Harvesting & Selling Timber Oct 2009
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Harvesting & Selling Timber Oct 2009

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  • Angie Please ask questions as we go.
  • Angie Overview of the presentation.
  • Angie Outline and give examples of reasons for a possible sale.
  • Lance Veneer – the highest grade of quality, many different grades; domestic and export. Lumber is graded by appearance not strength. The poorest side is graded. National Hardwood Lumber Association determines the grade rules. Lower grades used for pallets and tie cuts. Prices are surveyed by Hardwood Marketing groups and published weekly by region. Housing starts and remodeling demand.
  • Angie Discuss forester options. DNR as first likely choice. Consulting forester other choice (although limited availability and most work closely/directly with DNR). DNR charges 13%, can mark sale but cannot help select logger or act as landowner agent. Consulting foresters 10-20% of net sale price. Explain a “walk through.”
  • Lance – Stewardship prices Backlog Tax programs
  • Lance – Prices of Stewardship plans?????
  • Angie
  • Angie Pine thinning – basal area or row
  • Angie
  • Angie Will discuss contracts in more dept shortly. DNR foresters offer limited services
  • Angie Why and how do you select a logger? Pros and Cons.
  • Angie
  • Angie Harvest timing : ground conditions (low, wet soils), pest problems (oak wilt) Scaling techniques : If the wood is to be scaled on the landing: who will scale it, how often… Slash removal : left on the landing for landowner use/firewood, distributed back in the woods… Site damage : repercussions, monetary/fix problems. Identify likely trouble areas and plan for them…. Other concerns and issues : Harvesting during hunting season?...
  • Lance
  • Lance
  • Lance
  • Lance

Harvesting & Selling Timber Oct 2009 Harvesting & Selling Timber Oct 2009 Presentation Transcript

  • Woodland Advisor Workshop Series Angela S. Gupta & Lance Sorensen University of Minnesota Extension & MN DNR Division of Forestry
    • Timber sale goals
    • Inventory and appraisal
    • Selecting a logger
    • Sale contract
    • Sale supervision
    • Post-sale management
    • Possible reasons for a timber sale
      • Income generation – Wood Products Markets
      • Increased health and vigor of residual stand
      • Wildlife habitat improvement
      • Recreational trails
      • Aesthetics
    Photo by esagor
    • Veneer
    • Lumber
    • Pallets & ties
    Photo by Jim Edger Photo by Stebbi postur Photo by Lance Sorensen Photo by LOOMstudio
    • First, finding a forester: private vs. public agency
    • Do a quick “walk through” with a forester
    Photo by Lance Sorensen Photo by Lance Sorensen
    • Second step is to have a forester prepare a Stewardship plan
    Extension Store, $16 http://shop.extension.umn.edu/PublicationDetail.aspx?ID=2019
    • A Stewardship plan will outline forest management options, including:
      • Intergenerational land transfer
      • Timber sale
      • Wildlife enhancement projects
      • Timber stand improvement
      • Tree planting
    • Third step is having a
    • forester appraise your timber
      • Plot cruise vs. 100% cruise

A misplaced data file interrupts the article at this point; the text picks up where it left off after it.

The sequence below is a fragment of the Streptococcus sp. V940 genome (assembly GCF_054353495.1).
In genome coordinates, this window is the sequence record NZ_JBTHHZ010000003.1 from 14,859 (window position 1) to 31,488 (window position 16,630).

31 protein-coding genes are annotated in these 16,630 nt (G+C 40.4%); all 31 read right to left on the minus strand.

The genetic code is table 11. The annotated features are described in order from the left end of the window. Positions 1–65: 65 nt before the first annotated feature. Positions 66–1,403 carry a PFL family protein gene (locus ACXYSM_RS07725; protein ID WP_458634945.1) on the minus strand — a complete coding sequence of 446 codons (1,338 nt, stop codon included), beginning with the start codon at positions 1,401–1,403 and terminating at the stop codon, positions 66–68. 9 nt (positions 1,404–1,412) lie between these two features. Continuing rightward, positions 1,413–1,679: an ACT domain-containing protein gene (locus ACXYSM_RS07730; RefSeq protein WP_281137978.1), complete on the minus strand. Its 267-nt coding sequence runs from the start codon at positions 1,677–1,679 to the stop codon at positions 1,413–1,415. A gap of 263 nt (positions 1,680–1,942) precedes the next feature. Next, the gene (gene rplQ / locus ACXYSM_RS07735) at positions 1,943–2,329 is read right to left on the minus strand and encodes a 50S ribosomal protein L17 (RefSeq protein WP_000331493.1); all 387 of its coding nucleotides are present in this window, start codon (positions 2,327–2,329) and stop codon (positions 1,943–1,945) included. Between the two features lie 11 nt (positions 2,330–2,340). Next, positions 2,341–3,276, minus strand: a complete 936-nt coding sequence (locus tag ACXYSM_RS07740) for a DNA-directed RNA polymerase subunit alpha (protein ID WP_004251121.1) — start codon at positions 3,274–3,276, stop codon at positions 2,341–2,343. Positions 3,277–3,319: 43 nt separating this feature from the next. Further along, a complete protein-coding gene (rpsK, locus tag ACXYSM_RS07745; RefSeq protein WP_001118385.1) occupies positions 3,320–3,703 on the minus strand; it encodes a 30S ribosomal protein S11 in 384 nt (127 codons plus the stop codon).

Photos by Lance Sorensen
    • Marking timber
      • Mark boundary of sale
      • Mark both stem and base of tree
      • Consistent color use
    • Fourth step is to meet with the forester to discuss the timber sale
      • Clarify goals
      • Volume offered
      • Scaling options
      • Restrictions
      • Slash disposal
      • Verify property lines
    • Lastly, prepare timber sale contract
    • Mail timber sale bid invitations to loggers
    • Select logger
    Photo by Lance Sorensen
      • Price paid – lump sum vrs. scale
      • Special need – road or trail building access
      • Recommendation by forester or neighbor
      • Cold call
      • Advertisement
    Photo by Lance Sorensen
    • MLEP (Minnesota Logger Education Program)
    • References
      • Drive by past jobs
    Photos by Lance Sorensen
    • Things to consider
      • Winter vs. summer cutting
      • Scaling technique
      • Slash disposal
      • Damage to site
      • Avoid timber deed
      • Other concerns
    Photo by Lance Sorensen Photo by hradcanska
    • Private professional forester will act as your agent and do sale supervision
    • MN DNR Forester cannot act as your agent
    • MN DNR – Expert advice when problems arise
    Photo by esagor
    • Supervise your timber sale to make sure that
      • Roads and trails appropriately placed and sized
      • Only marked trees are being harvested
      • Logger is staying within sale boundary
      • Monitor for rutting and damage to residual trees
      • Other contract specifications are being honored
    Photo by Lance Sorensen
    • Consider re-investing in the property by:
      • Timber stand improvement-post sale removal of poor quality or damaged trees
      • Closing/maintaining roads and trails
      • Government cost share programs
      • Planting trees
      • Protecting advanced regeneration from deer
    Photo by Lance Sorensen Photo by Lance Sorensen Photo by esagor
      • Plan for next generation
      • Consider Stewardship aspects of management
      • Refine goals for the woodlot
    • MN DNR: (800) 657-3929 http://www.dnr.state.mn.us/index.html
    • My Minnesota Woods
    • http://www.myminnesotawoods.umn.edu/
    • Woodland Advisor Program http://cfc.cfans.umn.edu/wa/
    • Minnesota Association of Consulting Foresters
    • http://www.paulbunyan.net/users/norfor/
    • Minnesota Logger Education Program (MLEP)
    • http://www.mlep.org/index.htm
    • Angela Gupta , U of MN Extension
    • [email_address] ,
    • (507) 280-2869
    • Lance Sorensen , MN DNR
    • [email_address] ,
    • (507) 206-2837